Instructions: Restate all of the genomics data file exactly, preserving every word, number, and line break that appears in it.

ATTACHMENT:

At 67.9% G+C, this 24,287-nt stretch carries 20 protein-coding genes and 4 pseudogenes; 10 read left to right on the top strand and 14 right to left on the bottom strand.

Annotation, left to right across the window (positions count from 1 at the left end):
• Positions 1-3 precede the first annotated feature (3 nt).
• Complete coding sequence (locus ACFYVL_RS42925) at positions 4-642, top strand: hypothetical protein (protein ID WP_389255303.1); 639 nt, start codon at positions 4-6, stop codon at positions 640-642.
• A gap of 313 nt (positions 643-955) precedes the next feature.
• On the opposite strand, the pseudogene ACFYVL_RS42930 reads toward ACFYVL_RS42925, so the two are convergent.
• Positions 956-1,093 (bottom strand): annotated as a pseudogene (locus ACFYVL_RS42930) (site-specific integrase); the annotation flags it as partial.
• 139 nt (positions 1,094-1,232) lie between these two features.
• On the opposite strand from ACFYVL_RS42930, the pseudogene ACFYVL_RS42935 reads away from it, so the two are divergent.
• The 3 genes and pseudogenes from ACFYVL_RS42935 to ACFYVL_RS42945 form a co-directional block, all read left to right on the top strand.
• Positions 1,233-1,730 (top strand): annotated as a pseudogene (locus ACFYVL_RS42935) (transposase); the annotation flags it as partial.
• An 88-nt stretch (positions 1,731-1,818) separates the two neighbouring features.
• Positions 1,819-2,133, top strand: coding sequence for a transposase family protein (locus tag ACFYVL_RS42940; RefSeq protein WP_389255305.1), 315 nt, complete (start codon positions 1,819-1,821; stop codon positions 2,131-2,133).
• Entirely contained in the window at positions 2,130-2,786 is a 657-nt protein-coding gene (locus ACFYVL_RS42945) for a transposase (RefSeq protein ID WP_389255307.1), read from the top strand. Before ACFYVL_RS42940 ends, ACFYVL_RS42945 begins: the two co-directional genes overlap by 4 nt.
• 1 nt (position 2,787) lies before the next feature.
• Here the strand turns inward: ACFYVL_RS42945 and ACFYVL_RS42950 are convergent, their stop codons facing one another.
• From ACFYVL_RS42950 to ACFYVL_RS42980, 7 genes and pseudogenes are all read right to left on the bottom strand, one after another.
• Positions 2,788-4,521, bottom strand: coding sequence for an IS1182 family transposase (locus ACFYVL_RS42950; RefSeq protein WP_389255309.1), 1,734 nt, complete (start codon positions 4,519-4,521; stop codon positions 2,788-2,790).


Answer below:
At 67.9% G+C, this 24,287-nt stretch carries 20 protein-coding genes and 4 pseudogenes; 10 read left to right on the top strand and 14 right to left on the bottom strand.

Annotation, left to right across the window (positions count from 1 at the left end):
• Positions 1-3 precede the first annotated feature (3 nt).
• Complete coding sequence (locus ACFYVL_RS42925) at positions 4-642, top strand: hypothetical protein (protein ID WP_389255303.1); 639 nt, start codon at positions 4-6, stop codon at positions 640-642.
• A gap of 313 nt (positions 643-955) precedes the next feature.
• On the opposite strand, the pseudogene ACFYVL_RS42930 reads toward ACFYVL_RS42925, so the two are convergent.
• Positions 956-1,093 (bottom strand): annotated as a pseudogene (locus ACFYVL_RS42930) (site-specific integrase); the annotation flags it as partial.
• 139 nt (positions 1,094-1,232) lie between these two features.
• On the opposite strand from ACFYVL_RS42930, the pseudogene ACFYVL_RS42935 reads away from it, so the two are divergent.
• The 3 genes and pseudogenes from ACFYVL_RS42935 to ACFYVL_RS42945 form a co-directional block, all read left to right on the top strand.
• Positions 1,233-1,730 (top strand): annotated as a pseudogene (locus ACFYVL_RS42935) (transposase); the annotation flags it as partial.
• An 88-nt stretch (positions 1,731-1,818) separates the two neighbouring features.
• Positions 1,819-2,133, top strand: coding sequence for a transposase family protein (locus tag ACFYVL_RS42940; RefSeq protein WP_389255305.1), 315 nt, complete (start codon positions 1,819-1,821; stop codon positions 2,131-2,133).
• Entirely contained in the window at positions 2,130-2,786 is a 657-nt protein-coding gene (locus ACFYVL_RS42945) for a transposase (RefSeq protein ID WP_389255307.1), read from the top strand. Before ACFYVL_RS42940 ends, ACFYVL_RS42945 begins: the two co-directional genes overlap by 4 nt.
• 1 nt (position 2,787) lies before the next feature.
• Here the strand turns inward: ACFYVL_RS42945 and ACFYVL_RS42950 are convergent, their stop codons facing one another.
• From ACFYVL_RS42950 to ACFYVL_RS42980, 7 genes and pseudogenes are all read right to left on the bottom strand, one after another.
• Positions 2,788-4,521, bottom strand: coding sequence for an IS1182 family transposase (locus ACFYVL_RS42950; RefSeq protein WP_389255309.1), 1,734 nt, complete (start codon positions 4,519-4,521; stop codon positions 2,788-2,790).